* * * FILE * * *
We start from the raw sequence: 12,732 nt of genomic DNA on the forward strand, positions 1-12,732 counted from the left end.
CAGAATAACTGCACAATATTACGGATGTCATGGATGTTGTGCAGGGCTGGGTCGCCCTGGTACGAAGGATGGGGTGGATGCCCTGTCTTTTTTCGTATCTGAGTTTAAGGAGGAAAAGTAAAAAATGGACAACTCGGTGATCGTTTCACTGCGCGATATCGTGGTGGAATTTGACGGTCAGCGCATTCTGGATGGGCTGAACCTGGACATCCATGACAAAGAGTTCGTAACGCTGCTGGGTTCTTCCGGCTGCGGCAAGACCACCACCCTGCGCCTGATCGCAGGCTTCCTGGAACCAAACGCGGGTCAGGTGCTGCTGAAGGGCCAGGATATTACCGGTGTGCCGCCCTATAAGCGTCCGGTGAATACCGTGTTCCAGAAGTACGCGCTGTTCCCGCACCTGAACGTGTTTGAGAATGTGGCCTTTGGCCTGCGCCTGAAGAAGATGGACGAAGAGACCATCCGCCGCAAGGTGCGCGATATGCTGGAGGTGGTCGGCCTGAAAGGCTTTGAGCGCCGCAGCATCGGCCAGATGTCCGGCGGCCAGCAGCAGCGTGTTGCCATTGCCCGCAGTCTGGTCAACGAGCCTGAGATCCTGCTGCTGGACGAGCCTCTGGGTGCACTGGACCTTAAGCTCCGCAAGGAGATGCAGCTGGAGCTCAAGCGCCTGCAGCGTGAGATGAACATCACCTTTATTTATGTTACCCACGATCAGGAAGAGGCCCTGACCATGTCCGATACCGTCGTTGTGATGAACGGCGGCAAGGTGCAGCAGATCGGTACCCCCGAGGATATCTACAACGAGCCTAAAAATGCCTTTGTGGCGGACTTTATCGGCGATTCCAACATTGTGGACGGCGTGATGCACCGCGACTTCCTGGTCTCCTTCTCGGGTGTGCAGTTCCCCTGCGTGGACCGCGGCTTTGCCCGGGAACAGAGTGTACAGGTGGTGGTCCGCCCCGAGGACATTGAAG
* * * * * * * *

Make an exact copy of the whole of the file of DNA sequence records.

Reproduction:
We start from the raw sequence: 12,732 nt of genomic DNA on the forward strand, positions 1-12,732 counted from the left end.
CAGAATAACTGCACAATATTACGGATGTCATGGATGTTGTGCAGGGCTGGGTCGCCCTGGTACGAAGGATGGGGTGGATGCCCTGTCTTTTTTCGTATCTGAGTTTAAGGAGGAAAAGTAAAAAATGGACAACTCGGTGATCGTTTCACTGCGCGATATCGTGGTGGAATTTGACGGTCAGCGCATTCTGGATGGGCTGAACCTGGACATCCATGACAAAGAGTTCGTAACGCTGCTGGGTTCTTCCGGCTGCGGCAAGACCACCACCCTGCGCCTGATCGCAGGCTTCCTGGAACCAAACGCGGGTCAGGTGCTGCTGAAGGGCCAGGATATTACCGGTGTGCCGCCCTATAAGCGTCCGGTGAATACCGTGTTCCAGAAGTACGCGCTGTTCCCGCACCTGAACGTGTTTGAGAATGTGGCCTTTGGCCTGCGCCTGAAGAAGATGGACGAAGAGACCATCCGCCGCAAGGTGCGCGATATGCTGGAGGTGGTCGGCCTGAAAGGCTTTGAGCGCCGCAGCATCGGCCAGATGTCCGGCGGCCAGCAGCAGCGTGTTGCCATTGCCCGCAGTCTGGTCAACGAGCCTGAGATCCTGCTGCTGGACGAGCCTCTGGGTGCACTGGACCTTAAGCTCCGCAAGGAGATGCAGCTGGAGCTCAAGCGCCTGCAGCGTGAGATGAACATCACCTTTATTTATGTTACCCACGATCAGGAAGAGGCCCTGACCATGTCCGATACCGTCGTTGTGATGAACGGCGGCAAGGTGCAGCAGATCGGTACCCCCGAGGATATCTACAACGAGCCTAAAAATGCCTTTGTGGCGGACTTTATCGGCGATTCCAACATTGTGGACGGCGTGATGCACCGCGACTTCCTGGTCTCCTTCTCGGGTGTGCAGTTCCCCTGCGTGGACCGCGGCTTTGCCCGGGAACAGAGTGTACAGGTGGTGGTCCGCCCCGAGGACATTGAAG